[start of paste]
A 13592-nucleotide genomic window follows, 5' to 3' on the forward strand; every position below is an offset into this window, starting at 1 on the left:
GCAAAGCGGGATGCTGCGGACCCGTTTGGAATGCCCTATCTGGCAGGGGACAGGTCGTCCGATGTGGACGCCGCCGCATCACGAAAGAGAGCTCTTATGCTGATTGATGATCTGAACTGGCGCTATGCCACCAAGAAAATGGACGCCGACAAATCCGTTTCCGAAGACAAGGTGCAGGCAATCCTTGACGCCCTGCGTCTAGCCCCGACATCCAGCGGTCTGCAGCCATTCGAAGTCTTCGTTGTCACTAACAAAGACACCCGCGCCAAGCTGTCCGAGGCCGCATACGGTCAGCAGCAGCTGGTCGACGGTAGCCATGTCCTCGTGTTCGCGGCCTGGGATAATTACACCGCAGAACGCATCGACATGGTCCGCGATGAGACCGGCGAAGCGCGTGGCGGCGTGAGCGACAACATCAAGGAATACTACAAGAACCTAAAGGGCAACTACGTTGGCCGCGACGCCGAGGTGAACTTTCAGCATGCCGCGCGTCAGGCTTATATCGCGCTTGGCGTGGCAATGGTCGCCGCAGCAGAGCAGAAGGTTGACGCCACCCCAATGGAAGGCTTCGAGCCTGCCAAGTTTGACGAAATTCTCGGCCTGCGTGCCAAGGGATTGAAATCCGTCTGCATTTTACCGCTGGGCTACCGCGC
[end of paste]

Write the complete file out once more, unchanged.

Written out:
A 13592-nucleotide genomic window follows, 5' to 3' on the forward strand; every position below is an offset into this window, starting at 1 on the left:
GCAAAGCGGGATGCTGCGGACCCGTTTGGAATGCCCTATCTGGCAGGGGACAGGTCGTCCGATGTGGACGCCGCCGCATCACGAAAGAGAGCTCTTATGCTGATTGATGATCTGAACTGGCGCTATGCCACCAAGAAAATGGACGCCGACAAATCCGTTTCCGAAGACAAGGTGCAGGCAATCCTTGACGCCCTGCGTCTAGCCCCGACATCCAGCGGTCTGCAGCCATTCGAAGTCTTCGTTGTCACTAACAAAGACACCCGCGCCAAGCTGTCCGAGGCCGCATACGGTCAGCAGCAGCTGGTCGACGGTAGCCATGTCCTCGTGTTCGCGGCCTGGGATAATTACACCGCAGAACGCATCGACATGGTCCGCGATGAGACCGGCGAAGCGCGTGGCGGCGTGAGCGACAACATCAAGGAATACTACAAGAACCTAAAGGGCAACTACGTTGGCCGCGACGCCGAGGTGAACTTTCAGCATGCCGCGCGTCAGGCTTATATCGCGCTTGGCGTGGCAATGGTCGCCGCAGCAGAGCAGAAGGTTGACGCCACCCCAATGGAAGGCTTCGAGCCTGCCAAGTTTGACGAAATTCTCGGCCTGCGTGCCAAGGGATTGAAATCCGTCTGCATTTTACCGCTGGGCTACCGCGC